I put a voice and action to my words today March 22nd 2017. This is brain injury awareness day and I gave a presentation to students in the Health Education class at Ravenswood Middle School. This is my first attempt to bring awareness to a non TBI affected group and the reception was actually much better than I expected. My friend Jeff Weiss is a Middle School Health Education teacher and a Health Education class seemed like a perfect setting for a TBI awareness/prevention presentation but the term “Middle School” had me a little nervous, well, maybe a lot nervous.
I first came in contact with Jeff when my wife, Bonnie and I were taking our afternoon walk around town and noticed a lawn landscaped the way we envisioned ours looking. We noticed a man working on the lawn and since we had very little confidence in our own landscaping ability, I jokingly asked him if he contracted out his yard work. To my extreme surprise, he said he sure did. We stopped and talked a while with him and scheduled an appointment. We also found out he is the Health Education teacher at the Middle School in town.
Jeff did an excellent job on our yard and we stayed in contact afterward. He was given a porch swing by one of his other landscaping customers and I built a frame so he could use the swing in the yard. Last fall, he and another friend of his started working on a mountain bike trail around a popular fishing lake north of town and asked if I wanted to help. We finished that trail and started another one near a school east of town.
When March came around this year, I knew it was Brain Injury Awareness Month so I asked Jeff if he could check on the possibility of giving a presentation to his class on Traumatic Brain Injury Awareness and prevention. He thought it was a great idea and ran it by the school administration and they agreed.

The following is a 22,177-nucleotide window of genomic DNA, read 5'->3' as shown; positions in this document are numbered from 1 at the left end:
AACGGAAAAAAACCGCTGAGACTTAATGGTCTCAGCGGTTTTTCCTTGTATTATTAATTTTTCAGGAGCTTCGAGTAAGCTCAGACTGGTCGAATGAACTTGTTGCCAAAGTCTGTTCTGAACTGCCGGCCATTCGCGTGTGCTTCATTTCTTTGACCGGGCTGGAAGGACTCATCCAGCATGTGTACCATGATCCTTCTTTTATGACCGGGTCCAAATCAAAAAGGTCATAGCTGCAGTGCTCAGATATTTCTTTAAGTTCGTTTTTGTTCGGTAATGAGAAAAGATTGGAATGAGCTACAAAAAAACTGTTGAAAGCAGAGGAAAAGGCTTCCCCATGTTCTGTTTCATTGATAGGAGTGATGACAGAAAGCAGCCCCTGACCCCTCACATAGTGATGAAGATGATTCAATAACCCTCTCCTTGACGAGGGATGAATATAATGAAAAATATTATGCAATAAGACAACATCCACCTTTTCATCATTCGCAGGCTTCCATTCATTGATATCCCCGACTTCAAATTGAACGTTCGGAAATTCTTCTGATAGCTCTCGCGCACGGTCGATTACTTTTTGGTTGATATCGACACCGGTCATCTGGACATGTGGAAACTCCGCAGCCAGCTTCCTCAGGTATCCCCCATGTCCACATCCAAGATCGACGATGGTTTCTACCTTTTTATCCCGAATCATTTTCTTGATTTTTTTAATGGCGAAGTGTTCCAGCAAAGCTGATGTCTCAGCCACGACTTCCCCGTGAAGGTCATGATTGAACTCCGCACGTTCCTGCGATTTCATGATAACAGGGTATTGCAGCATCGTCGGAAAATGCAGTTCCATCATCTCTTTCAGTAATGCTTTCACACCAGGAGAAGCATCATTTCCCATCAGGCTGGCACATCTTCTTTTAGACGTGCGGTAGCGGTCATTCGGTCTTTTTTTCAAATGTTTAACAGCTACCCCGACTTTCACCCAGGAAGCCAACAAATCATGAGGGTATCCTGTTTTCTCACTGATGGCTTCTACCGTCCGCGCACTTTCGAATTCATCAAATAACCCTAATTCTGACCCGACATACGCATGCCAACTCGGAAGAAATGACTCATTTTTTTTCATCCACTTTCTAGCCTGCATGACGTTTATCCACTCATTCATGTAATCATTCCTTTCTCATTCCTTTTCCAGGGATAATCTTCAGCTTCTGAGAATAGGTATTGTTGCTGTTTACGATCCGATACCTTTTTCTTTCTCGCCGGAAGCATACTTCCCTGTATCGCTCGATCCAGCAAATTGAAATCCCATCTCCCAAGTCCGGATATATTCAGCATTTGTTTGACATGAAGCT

I searched for presentation material and found very little that targeted Middle School age children. I thought that was sad because that is the age when kids are starting to venture out and try new and sometimes grownup things. In our area, deer hunting and ATV riding are especially popular with this group. I eventually was referred to a PowerPoint High School presentation offered by the Brain Injury Alliance of Connecticut (BIAC). I modified this presentation to fit the age group and added some local area pictures.
On the day of the presentation, I didn’t know what to expect so I was nervous but the thought that kept me pushing forward was that if just one of those 150 students takes the suggestions and puts them into practice, then it will be worth all the time spent. To my surprise and delight, the presentation was met with overwhelming approval and the class participation was very positive and there was more of it than I expected and this applied to each of the 8 sessions of the day. The response actually dispelled some of my stereotypes of this age group of children. They actually paid attention to an adult and wanted to learn. Jeff and I asked them a few question about the material covered and were pleased that they got almost all of the questions correct. Contrary to popular belief, there is hope for future generations.